# a degree 3 polynomial has two equal roots, prove..

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• May 17th 2008, 07:13 AM
afeasfaerw23231233
a degree 3 polynomial has two equal roots, prove..
p7 q13
question: a, b, c are real no. prove that if the equation
$x^3+ax^2 +bx+c= 0$
has two equal roots, then $4(b^2-3ac)(a^2-3b)= (9c-ab)^2$

i know my method is not right:
let $f(x) = x^3+ax^2 +bx+c$
= $x^3+(2p+q)x^2+(p^2+2pq)x+p^2q$

so, $LHS= 4(b^2-3ac)(a^2-3b) = 4((p^2+2pq)^2-3(2p+q)p^2 q)((2p+q)^2 - 3(p^2+2pq)) =$ ......................
RHS = ...............
so finally LHS=RHS
what is the correct method to do it? thanks.
• May 17th 2008, 03:30 PM
mr fantastic
Quote:

Originally Posted by afeasfaerw23231233
p7 q13
question: a, b, c are real no. prove that if the equation
$x^3+ax^2 +bx+c= 0$
has two equal roots, then $4(b^2-3ac)(a^2-3b)= (9c-ab)^2$

i know my method is not right:
let $f(x) = x^3+ax^2 +bx+c$
= $x^3+(2p+q)x^2+(p^2+2pq)x+p^2q$

so, $LHS= 4(b^2-3ac)(a^2-3b) = 4((p^2+2pq)^2-3(2p+q)p^2 q)((2p+q)^2 - 3(p^2+2pq)) =$ ......................
RHS = ...............
so finally LHS=RHS
what is the correct method to do it? thanks.

Well, there's always Vieta's equations, substitution and brute force algebra. If I have time I'll try to think of a nicer way.
• May 17th 2008, 09:23 PM
NonCommAlg
Quote:

Originally Posted by afeasfaerw23231233
p7 q13
question: a, b, c are real no. prove that if the equation
$x^3+ax^2 +bx+c= 0$
has two equal roots, then $4(b^2-3ac)(a^2-3b)= (9c-ab)^2$

i know my method is not right:
let $f(x) = x^3+ax^2 +bx+c$
= $x^3+(2p+q)x^2+(p^2+2pq)x+p^2q$

so, $LHS= 4(b^2-3ac)(a^2-3b) = 4((p^2+2pq)^2-3(2p+q)p^2 q)((2p+q)^2 - 3(p^2+2pq)) =$ ......................
RHS = ...............
so finally LHS=RHS
what is the correct method to do it? thanks.

let $x_0$ be the double root. then $f(x_0)=f'(x_0)=0,$ i.e. $x_0^3+ax_0^2 + bx_0+c=0,$ which we'll call it (1), and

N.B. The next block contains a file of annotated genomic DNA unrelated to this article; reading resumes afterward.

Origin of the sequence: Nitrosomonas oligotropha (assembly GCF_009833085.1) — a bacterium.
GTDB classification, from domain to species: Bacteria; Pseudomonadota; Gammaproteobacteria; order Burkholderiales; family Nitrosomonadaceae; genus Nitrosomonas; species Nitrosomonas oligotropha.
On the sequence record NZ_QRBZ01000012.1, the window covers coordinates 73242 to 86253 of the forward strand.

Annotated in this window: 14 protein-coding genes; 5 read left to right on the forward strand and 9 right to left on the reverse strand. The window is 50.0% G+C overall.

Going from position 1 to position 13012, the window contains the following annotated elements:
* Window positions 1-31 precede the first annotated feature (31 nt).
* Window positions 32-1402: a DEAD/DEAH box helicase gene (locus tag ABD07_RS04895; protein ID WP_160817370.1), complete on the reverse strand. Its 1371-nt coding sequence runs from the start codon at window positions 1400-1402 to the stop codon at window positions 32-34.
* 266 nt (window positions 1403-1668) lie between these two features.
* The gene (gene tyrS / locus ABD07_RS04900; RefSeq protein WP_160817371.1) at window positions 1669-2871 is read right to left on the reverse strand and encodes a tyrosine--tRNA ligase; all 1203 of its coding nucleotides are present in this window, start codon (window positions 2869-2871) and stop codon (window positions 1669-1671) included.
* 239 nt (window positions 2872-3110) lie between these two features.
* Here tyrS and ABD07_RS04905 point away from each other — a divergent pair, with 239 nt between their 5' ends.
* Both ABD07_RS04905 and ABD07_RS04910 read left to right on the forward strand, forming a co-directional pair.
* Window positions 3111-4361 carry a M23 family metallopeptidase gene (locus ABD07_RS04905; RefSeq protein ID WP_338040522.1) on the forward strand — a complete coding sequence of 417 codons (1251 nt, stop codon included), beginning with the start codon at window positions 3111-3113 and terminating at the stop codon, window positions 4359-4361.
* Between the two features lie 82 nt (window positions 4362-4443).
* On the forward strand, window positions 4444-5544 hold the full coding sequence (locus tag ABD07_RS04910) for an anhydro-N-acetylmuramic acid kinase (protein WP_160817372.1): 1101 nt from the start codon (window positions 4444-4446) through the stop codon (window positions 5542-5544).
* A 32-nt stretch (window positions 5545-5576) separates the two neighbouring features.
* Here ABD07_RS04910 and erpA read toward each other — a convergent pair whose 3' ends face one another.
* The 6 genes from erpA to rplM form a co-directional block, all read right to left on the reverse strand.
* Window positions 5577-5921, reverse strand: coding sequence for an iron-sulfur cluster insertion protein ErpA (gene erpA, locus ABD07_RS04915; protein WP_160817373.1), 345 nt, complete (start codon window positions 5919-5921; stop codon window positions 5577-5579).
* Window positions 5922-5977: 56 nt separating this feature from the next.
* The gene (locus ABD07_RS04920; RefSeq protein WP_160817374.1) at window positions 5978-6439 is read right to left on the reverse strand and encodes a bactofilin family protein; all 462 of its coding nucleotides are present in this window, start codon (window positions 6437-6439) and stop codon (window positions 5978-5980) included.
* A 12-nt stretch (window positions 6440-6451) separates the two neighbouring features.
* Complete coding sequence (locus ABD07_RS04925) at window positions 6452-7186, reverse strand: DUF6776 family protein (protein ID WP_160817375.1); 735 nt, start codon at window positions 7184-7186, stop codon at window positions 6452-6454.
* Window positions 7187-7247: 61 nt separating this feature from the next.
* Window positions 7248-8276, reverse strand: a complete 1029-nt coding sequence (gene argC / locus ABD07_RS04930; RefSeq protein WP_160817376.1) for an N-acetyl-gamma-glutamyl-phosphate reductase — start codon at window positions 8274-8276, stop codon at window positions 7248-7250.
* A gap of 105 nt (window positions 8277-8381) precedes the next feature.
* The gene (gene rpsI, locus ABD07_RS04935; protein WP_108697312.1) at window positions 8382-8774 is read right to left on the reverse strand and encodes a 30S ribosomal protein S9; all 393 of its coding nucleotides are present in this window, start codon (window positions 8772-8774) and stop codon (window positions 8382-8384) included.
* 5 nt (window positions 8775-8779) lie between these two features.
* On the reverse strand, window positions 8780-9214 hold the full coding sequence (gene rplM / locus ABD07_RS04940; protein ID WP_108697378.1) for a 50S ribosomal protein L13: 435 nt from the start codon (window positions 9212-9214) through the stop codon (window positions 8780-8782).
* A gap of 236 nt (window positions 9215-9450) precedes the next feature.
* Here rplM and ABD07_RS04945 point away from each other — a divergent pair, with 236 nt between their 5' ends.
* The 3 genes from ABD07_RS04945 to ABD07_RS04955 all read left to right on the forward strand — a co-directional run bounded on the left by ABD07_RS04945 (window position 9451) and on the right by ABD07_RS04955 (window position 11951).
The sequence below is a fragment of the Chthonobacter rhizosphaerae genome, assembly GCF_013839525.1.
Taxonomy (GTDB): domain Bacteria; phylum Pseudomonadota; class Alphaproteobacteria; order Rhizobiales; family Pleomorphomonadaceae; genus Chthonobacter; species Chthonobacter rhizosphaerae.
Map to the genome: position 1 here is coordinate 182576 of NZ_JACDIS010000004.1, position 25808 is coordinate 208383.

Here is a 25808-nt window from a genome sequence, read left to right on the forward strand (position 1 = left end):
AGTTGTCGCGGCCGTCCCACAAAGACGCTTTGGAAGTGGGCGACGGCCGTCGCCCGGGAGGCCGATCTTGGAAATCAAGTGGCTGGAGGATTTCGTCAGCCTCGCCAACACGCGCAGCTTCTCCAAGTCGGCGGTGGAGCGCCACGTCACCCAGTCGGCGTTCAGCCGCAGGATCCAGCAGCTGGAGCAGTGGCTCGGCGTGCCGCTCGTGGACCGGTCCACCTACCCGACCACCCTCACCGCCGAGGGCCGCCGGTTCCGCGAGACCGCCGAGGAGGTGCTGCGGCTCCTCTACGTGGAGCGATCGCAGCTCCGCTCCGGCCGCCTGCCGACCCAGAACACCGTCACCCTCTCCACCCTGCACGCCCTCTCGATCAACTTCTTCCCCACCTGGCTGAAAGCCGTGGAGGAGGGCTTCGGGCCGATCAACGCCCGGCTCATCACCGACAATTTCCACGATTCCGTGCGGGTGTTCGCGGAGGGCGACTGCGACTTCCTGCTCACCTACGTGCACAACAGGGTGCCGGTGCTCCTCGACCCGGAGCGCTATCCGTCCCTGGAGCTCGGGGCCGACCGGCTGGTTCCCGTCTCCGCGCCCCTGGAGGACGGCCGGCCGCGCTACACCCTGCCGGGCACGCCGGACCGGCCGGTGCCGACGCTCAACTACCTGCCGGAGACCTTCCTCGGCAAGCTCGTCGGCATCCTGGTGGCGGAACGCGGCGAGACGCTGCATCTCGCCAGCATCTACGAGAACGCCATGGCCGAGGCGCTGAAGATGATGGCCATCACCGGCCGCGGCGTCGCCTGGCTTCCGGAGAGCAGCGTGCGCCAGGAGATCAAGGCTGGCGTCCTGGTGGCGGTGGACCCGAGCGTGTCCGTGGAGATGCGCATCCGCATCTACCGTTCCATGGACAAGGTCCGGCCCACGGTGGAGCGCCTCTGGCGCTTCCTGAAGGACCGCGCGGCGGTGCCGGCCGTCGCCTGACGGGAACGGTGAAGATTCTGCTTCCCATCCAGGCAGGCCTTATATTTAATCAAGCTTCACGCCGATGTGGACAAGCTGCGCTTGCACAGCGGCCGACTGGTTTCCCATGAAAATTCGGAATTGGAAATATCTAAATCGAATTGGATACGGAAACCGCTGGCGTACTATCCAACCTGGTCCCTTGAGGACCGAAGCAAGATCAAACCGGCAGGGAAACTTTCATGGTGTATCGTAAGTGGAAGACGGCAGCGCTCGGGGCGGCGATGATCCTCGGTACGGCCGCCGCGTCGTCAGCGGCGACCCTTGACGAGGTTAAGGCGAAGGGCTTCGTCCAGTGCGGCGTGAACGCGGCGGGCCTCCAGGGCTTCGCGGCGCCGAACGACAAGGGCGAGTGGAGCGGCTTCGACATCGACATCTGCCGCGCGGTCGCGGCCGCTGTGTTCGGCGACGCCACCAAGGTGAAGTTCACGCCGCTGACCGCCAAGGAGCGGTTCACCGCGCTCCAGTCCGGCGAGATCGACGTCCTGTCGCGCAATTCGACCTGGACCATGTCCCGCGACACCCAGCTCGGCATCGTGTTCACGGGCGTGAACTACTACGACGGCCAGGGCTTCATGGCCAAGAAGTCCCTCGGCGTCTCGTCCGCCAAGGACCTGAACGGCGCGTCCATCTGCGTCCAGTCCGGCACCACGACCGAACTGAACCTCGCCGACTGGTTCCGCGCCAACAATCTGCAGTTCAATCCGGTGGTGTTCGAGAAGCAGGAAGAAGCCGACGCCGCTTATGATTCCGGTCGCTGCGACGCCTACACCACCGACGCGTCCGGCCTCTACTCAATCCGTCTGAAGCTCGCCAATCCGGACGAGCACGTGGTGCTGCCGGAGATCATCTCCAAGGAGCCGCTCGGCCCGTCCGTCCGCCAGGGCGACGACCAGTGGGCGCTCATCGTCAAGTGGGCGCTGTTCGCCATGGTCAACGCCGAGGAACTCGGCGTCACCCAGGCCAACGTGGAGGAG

$3x_0^2 + 2ax_0+b=0,$ which we'll call it (2). if $x_0=0,$ then (1) and (2) gives us b = c = 0, and what you want

to prove obviously holds. so i'll assume that $x_0 \neq 0.$ multiply (1) by 3 and (2) by $-x_0$ and then add the result

together to get $ax_0^2+2bx_0+3c=0.$ call this (3). now multiply (2) by $a$ and (3) by $-3$ and then add the result

together to get $2(a^2-3b)x_0-(9c-ab)=0.$ call this one (4). now multiply (2) by $3c$ and (3) by $-b$ and then

add the result together to get $(9c-ab)x_0-2(b^2-3ac)=0.$ call this (5). finally multiply (4) by $9c - ab$ and (5)

by $-2(a^2-3b)$ and add the result together to get $4(b^2-3ac)(a^2-3b)=(9c-ab)^2. \ \ \ \square$
• May 17th 2008, 10:05 PM
mr fantastic
Quote:

Originally Posted by NonCommAlg
let $x_0$ be the double root. then $f(x_0)=f'(x_0)=0,$ i.e. $x_0^3+ax_0^2 + bx_0+c=0,$ which we'll call it (1), and

$3x_0^2 + 2ax_0+b=0,$ which we'll call it (2). if $x_0=0,$ then (1) and (2) gives us b = c = 0, and what you want

to prove obviously holds. so i'll assume that $x_0 \neq 0.$ multiply (1) by 3 and (2) by $-x_0$ and then add the result

together to get $ax_0^2+2bx_0+3c=0.$ call this (3). now multiply (2) by $a$ and (3) by $-3$ and then add the result

together to get $2(a^2-3b)x_0-(9c-ab)=0.$ call this one (4). now multiply (2) by $3c$ and (3) by $-b$ and then

add the result together to get $(9c-ab)x_0-2(b^2-3ac)=0.$ call this (5). finally multiply (4) by $9c - ab$ and (5)

by $-2(a^2-3b)$ and add the result together to get $4(b^2-3ac)(a^2-3b)=(9c-ab)^2. \ \ \ \square$

(Bow)